I’m not sure about global warming but I do wonder what on earth we’re doing with all those exhaust fumes and where and how we’re still managing to get copious amounts of oil. I wonder how how much we will have to pay to use cars and I wonder how much longer this can continue. Does the future of transport rely on us to ditch the car? My answer is that I hope not but I don’t know whether that’s down to the marketing of cars or whether it’s because I can only see the current state of our transport system. My little utopia vision is that a lot more people dig out their bikes from their sheds and see the benefits of riding a bike around their cities and towns instead of cars. How fun it can be to work out how to take your shopping home on a bike. I’d also like to see a better railway system- you can’t realistically demand people to ditch their cars when they go on holiday or visit relatives but you can entice them. I’d like to see these alternative (actually alternative spells out not as good) transports combined- buses with bike racks (there used to be, in my hometown, a bus that had a magnetic bike rack on the back which was really clever but they got rid of them as they weren’t used) , cheaper folding bikes, even more cycle lanes, more incentives (not just that but better advertising- ‘it’s as good as a car’ would be a start), better instructing on how to ride a bike and how to maintain one.

Oh and whole areas to park your bike! Like here at Oxford station:

This view always gets me slightly excited.

Most of all I’d like to see the car as an ‘alternative’ transport instead of it’s current status as superior transport.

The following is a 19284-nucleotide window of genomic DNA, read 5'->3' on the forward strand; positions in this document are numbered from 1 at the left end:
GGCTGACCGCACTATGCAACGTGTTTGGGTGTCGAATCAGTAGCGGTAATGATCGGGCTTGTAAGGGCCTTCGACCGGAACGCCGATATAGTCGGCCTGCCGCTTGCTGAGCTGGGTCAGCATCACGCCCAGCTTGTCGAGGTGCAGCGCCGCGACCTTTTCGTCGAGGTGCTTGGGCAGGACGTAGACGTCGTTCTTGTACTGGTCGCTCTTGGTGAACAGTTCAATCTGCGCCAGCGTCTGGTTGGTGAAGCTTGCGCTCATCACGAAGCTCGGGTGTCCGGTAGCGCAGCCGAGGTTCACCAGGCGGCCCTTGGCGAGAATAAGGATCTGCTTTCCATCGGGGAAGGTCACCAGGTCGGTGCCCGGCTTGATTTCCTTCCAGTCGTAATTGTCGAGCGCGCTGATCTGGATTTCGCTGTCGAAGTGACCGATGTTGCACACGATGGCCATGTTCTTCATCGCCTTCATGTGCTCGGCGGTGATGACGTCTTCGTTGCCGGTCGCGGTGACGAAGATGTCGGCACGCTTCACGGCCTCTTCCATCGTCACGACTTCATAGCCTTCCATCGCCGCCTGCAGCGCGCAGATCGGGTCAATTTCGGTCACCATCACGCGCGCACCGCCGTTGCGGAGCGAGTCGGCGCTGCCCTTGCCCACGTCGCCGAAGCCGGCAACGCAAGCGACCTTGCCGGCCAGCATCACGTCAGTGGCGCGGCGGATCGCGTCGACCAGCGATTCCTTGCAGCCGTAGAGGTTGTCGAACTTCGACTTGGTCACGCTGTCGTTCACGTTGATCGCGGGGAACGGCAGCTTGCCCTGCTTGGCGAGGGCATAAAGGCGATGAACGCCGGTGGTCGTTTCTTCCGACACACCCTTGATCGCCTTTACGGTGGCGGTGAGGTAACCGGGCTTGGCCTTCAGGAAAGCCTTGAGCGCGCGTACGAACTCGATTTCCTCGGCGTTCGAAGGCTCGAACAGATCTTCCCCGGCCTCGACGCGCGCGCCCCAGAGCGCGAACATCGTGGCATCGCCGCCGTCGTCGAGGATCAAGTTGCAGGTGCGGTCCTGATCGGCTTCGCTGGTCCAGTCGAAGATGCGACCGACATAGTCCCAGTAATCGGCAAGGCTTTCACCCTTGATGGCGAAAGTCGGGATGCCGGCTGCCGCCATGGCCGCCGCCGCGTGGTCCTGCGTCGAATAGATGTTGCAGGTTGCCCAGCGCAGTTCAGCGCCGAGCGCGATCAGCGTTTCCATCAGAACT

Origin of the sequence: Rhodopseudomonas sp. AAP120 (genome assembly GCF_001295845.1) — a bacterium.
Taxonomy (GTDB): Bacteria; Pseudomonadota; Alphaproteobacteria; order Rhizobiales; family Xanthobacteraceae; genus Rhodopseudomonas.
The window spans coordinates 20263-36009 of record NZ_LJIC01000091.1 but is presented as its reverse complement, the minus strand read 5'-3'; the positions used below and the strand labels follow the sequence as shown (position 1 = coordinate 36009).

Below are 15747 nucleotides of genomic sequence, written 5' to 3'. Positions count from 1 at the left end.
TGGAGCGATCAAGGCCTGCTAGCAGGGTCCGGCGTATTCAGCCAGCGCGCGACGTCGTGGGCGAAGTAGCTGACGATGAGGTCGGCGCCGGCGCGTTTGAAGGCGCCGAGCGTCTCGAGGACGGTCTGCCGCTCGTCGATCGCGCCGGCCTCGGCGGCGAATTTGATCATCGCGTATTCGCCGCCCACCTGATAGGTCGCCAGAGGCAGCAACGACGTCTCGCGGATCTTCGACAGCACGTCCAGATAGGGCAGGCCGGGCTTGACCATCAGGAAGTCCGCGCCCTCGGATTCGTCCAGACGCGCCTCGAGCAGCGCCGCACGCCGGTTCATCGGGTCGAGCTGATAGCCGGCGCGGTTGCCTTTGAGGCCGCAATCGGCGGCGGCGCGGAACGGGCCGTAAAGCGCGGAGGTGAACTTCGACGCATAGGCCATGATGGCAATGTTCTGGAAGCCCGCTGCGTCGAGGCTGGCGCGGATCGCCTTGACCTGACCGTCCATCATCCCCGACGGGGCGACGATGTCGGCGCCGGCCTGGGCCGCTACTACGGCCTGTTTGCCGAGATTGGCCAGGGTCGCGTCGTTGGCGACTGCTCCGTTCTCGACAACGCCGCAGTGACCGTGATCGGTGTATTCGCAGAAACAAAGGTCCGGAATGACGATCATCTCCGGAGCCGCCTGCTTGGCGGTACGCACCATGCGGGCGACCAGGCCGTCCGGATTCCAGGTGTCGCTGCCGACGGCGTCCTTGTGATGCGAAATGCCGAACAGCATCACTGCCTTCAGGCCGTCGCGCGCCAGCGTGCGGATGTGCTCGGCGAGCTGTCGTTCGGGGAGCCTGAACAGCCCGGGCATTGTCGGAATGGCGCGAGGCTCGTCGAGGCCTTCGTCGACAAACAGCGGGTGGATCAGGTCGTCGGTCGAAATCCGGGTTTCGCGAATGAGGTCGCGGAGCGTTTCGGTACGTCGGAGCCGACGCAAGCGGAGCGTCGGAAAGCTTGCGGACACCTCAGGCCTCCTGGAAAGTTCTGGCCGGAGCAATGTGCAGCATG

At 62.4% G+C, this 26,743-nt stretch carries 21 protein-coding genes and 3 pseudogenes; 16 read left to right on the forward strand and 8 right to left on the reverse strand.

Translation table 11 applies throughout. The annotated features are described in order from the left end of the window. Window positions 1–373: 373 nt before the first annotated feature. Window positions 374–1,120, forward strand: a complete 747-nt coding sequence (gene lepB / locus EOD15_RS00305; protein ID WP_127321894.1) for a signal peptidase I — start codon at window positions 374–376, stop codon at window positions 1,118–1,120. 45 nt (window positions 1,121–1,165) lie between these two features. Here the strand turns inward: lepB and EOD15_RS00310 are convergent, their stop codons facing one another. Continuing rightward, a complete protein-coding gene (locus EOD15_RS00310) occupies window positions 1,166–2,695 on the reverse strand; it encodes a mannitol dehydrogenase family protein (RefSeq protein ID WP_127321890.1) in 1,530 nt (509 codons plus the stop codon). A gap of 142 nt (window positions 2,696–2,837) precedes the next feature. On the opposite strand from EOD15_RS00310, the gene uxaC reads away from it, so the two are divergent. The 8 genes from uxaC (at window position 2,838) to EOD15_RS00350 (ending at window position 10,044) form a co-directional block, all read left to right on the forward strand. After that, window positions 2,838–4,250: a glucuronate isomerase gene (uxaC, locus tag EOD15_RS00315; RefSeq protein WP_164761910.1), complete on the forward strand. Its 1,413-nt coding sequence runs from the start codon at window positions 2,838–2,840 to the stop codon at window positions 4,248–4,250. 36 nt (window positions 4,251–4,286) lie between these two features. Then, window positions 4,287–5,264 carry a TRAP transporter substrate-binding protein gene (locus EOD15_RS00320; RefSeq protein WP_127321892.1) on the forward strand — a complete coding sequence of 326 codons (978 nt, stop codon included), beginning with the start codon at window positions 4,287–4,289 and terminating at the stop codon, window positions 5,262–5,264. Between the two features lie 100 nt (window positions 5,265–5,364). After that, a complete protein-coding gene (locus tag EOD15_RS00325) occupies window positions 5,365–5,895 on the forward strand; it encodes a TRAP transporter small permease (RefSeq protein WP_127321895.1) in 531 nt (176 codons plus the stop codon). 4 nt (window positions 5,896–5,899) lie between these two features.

There’s nothing much more I can say on the matter, I can’t convince someone outright that using a bicycle is fun- it’s hard work to begin with, I realised how out of shape I was, how much I hated the rain and the cold but in the end you get over it. Maybe by viewing these posts on my blog you might gain some incentive to get your bike out and give it a try for short distances.


2 responses to “The Future Of Transport

  1. Heard on the radio today that the number of cars has dropped for the first time in 64 years! The report by the Society of Motor manufacturers and Traders is on-line at

    I did a 10 mile hike today, but spoilt it all by driving to the starting point. Oops!

  2. I don’t mind that. Cars are extremely useful but the problem I find is that they are promoted as being better than all other forms of transport. We could hearken back to the days of intercity adverts but i’d doubt that they’d be as effective in a car dominated environment. It does sadden me when I see thousands of people in China or India ditch their bicycles for cars as they seem to be better.